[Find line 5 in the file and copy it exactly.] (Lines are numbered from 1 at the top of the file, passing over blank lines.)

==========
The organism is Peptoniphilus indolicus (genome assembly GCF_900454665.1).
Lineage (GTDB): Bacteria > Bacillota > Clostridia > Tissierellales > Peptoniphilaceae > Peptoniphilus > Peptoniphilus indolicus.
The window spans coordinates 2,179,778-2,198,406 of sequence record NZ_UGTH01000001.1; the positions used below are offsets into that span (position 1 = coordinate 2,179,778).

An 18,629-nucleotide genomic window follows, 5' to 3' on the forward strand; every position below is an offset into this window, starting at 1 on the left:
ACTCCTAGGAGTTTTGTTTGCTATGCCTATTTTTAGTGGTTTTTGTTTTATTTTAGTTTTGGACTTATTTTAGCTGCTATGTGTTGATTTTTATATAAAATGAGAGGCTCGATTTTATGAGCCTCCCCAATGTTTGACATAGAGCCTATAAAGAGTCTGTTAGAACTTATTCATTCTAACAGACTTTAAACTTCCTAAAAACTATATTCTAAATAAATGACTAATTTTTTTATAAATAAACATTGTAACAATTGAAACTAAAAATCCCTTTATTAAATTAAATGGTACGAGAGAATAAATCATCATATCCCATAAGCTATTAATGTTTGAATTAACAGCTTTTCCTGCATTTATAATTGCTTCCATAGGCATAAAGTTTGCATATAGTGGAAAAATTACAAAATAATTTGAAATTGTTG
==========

ACTCCTAGGAGTTTTGTTTGCTATGCCTATTTTTAGTGGTTTTTGTTTTATTTTAGTTTTGGACTTATTTTAGCTGCTATGTGTTGATTTTTATATAAAATGAGAGGCTCGATTTTATGAGCCTCCCCAATGTTTGACATAGAGCCTATAAAGAGTCTGTTAGAACTTATTCATTCTAACAGACTTTAAACTTCCTAAAAACTATATTCTAAATAAATGACTAATTTTTTTATAAATAAACATTGTAACAATTGAAACTAAAAATCCCTTTATTAAATTAAATGGTACGAGAGAATAAATCATCATATCCCATAAGCTATTAATGTTTGAATTAACAGCTTTTCCTGCATTTATAATTGCTTCCATAGGCATAAAGTTTGCATATAGTGGAAAAATTACAAAATAATTTGAAATTGTTG